PROMOTED VIDEO
ebooks
ebooksA year of political gossip, levity and intrigue from the sharpest pen in Westminster
News
news... you won't believe how bad their skills were
News
people

Arts and Entertainment
Mark Wright and Mark Wright
tvStrictly goes head-to-head with Apprentice
Sport
footballPremier League preview: All the talking points ahead of this weekend's clashes
News
i100
Latest stories from i100
Have you tried new the Independent Digital Edition apps?
Independent Dating
and  

By clicking 'Search' you
are agreeing to our
Terms of Use.

iJobs Job Widget
iJobs Money & Business

Sheridan Maine: Commercial Finance Manager

Up to £70,000 per annum + benefits: Sheridan Maine: Are you a qualified accoun...

Sheridan Maine: Regulatory Reporting Accountant

Up to £65,000 per annum + benefits: Sheridan Maine: Are you a qualified accoun...

Ashdown Group: Marketing Services Manager - (communications, testing, DM)

£32000 - £35000 per annum + benefits: Ashdown Group: Marketing Services Manage...

Guru Careers: Finance Account Manager

£Neg. (DOE) + Excellent Benefits: Guru Careers: A Finance Account Manager with...

Day In a Page

Homeless Veterans appeal: 'You look for someone who's an inspiration and try to be like them'

Homeless Veterans appeal

In 2010, Sgt Gary Jamieson stepped on an IED in Afghanistan and lost his legs and an arm. He reveals what, and who, helped him to make a remarkable recovery
Could cannabis oil reverse the effects of cancer?

Could cannabis oil reverse effects of cancer?

As a film following six patients receiving the controversial treatment is released, Kate Hilpern uncovers a very slippery issue
The Interview movie review: You can't see Seth Rogen and James Franco's Kim Jong Un assassination film, but you can read about it here

The Interview movie review

You can't see Seth Rogen and James Franco's Kim Jong Un assassination film, but you can read about it here
Serial mania has propelled podcasts into the cultural mainstream

How podcasts became mainstream

People have consumed gripping armchair investigation Serial with a relish typically reserved for box-set binges
Jesus Christ has become an unlikely pin-up for hipster marketing companies

Jesus Christ has become an unlikely pin-up

Kevin Lee Light, aka "Jesus", is the newest client of creative agency Mother while rival agency Anomaly has launched Sexy Jesus, depicting the Messiah in a series of Athena-style poses
Rosetta space mission voted most important scientific breakthrough of 2014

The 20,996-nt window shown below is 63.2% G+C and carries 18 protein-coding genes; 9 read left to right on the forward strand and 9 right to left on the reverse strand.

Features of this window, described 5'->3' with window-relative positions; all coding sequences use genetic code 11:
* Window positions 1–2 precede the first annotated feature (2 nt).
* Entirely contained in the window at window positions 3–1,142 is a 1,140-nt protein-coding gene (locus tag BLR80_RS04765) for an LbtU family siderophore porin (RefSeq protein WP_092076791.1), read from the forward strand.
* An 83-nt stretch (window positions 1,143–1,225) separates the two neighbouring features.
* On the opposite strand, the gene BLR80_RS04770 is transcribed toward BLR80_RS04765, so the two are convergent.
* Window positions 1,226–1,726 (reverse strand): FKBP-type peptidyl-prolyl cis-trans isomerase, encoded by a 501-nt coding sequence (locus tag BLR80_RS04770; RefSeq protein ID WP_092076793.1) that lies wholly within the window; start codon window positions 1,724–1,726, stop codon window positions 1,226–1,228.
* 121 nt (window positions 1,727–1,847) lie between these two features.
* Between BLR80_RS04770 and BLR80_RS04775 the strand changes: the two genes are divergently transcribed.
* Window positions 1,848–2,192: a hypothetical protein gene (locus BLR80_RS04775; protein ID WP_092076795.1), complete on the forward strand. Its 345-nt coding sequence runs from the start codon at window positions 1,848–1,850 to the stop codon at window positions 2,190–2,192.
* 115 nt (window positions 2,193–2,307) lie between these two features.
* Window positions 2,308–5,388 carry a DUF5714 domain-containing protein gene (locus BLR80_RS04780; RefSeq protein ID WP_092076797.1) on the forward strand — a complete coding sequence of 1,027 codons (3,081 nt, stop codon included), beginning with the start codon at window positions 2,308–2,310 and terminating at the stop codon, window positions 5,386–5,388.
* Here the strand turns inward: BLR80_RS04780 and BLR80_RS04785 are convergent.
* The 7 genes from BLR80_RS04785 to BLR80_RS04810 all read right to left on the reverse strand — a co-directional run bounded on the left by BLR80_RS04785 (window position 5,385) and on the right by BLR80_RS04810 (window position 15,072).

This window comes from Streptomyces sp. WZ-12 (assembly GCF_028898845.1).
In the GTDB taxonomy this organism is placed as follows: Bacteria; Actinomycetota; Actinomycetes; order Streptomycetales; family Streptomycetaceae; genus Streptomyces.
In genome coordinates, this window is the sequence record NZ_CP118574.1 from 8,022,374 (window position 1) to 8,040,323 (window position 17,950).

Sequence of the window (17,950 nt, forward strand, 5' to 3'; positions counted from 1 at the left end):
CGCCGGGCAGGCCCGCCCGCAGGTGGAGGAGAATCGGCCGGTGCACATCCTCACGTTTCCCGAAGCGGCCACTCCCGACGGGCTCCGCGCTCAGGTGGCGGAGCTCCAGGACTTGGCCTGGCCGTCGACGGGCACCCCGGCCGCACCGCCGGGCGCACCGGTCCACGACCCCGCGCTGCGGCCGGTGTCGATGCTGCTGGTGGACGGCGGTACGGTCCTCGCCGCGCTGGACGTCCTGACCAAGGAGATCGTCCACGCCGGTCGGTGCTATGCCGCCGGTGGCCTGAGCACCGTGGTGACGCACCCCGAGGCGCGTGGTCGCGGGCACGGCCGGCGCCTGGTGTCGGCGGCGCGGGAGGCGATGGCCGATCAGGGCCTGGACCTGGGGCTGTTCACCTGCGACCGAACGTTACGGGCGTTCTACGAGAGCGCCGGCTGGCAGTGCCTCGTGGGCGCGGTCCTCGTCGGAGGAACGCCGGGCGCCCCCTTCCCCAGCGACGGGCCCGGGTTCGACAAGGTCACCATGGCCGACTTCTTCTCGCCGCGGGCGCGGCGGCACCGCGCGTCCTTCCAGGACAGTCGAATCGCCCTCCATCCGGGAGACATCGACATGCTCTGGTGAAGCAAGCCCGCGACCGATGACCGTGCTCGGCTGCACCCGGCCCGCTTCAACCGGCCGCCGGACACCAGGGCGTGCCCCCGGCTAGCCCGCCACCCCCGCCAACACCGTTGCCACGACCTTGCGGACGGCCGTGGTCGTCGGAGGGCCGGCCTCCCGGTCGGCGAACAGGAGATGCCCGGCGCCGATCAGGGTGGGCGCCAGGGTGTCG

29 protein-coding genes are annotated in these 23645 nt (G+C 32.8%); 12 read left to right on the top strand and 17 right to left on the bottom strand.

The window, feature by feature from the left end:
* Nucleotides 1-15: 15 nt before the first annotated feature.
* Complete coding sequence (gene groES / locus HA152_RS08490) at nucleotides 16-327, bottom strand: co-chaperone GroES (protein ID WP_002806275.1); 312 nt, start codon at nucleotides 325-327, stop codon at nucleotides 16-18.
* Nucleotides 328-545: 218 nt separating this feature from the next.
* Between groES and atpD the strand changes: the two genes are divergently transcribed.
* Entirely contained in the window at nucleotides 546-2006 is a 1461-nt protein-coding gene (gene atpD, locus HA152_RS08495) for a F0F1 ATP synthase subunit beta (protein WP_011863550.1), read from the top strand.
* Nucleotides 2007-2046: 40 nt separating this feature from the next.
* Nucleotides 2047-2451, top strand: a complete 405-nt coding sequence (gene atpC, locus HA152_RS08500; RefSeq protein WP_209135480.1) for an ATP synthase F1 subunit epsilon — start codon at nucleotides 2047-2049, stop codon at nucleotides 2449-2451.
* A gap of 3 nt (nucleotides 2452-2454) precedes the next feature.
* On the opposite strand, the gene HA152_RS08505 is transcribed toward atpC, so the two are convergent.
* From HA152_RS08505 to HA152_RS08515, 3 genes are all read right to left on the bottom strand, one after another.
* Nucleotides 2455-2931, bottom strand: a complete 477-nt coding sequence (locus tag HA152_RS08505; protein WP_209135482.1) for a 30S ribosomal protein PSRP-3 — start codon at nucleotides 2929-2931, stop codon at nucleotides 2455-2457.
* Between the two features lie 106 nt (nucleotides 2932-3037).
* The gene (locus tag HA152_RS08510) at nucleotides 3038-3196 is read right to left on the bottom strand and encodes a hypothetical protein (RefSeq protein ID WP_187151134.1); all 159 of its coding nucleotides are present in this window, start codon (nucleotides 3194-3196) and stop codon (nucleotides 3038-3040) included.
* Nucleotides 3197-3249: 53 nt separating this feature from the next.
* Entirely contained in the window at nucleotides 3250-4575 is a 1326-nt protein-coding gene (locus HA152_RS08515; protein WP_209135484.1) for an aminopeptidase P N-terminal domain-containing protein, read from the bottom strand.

A memorable year for science – if not for mice

The most important scientific breakthroughs of 2014
Christmas cocktails to make you merry: From eggnog to Brown Betty and Rum Bumpo

Christmas cocktails to make you merry

Mulled wine is an essential seasonal treat. But now drinkers are rediscovering other traditional festive tipples. Angela Clutton raises a glass to Christmas cocktails
5 best activity trackers

Fitness technology: 5 best activity trackers

Up the ante in your regimen and change the habits of a lifetime with this wearable tech
Paul Scholes column: It's a little-known fact, but I have played one of the seven dwarves

Paul Scholes column

It's a little-known fact, but I have played one of the seven dwarves
Fifa's travelling circus once again steals limelight from real stars

Fifa's travelling circus once again steals limelight from real stars

Club World Cup kicked into the long grass by the continued farce surrounding Blatter, Garcia, Russia and Qatar
Frank Warren column: 2014 – boxing is back and winning new fans

Frank Warren: Boxing is back and winning new fans

2014 proves it's now one of sport's biggest hitters again
Jeb Bush vs Hillary Clinton: The power dynamics of the two first families

Jeb Bush vs Hillary Clinton

Karen Tumulty explores the power dynamics of the two first families
Stockholm is rivalling Silicon Valley with a hotbed of technology start-ups

Stockholm is rivalling Silicon Valley

The Swedish capital is home to two of the most popular video games in the world, as well as thousands of technology start-ups worth hundreds of millions of pounds – and it's all happened since 2009
Did Japanese workers really get their symbols mixed up and display Santa on a crucifix?

Crucified Santa: Urban myth refuses to die

The story goes that Japanese store workers created a life-size effigy of a smiling "Father Kurisumasu" attached to a facsimile of Our Lord's final instrument of torture
Jennifer Saunders and Kate Moss join David Walliams on set for TV adaptation of The Boy in the Dress

The Boy in the Dress: On set with the stars

Walliams' story about a boy who goes to school in a dress will be shown this Christmas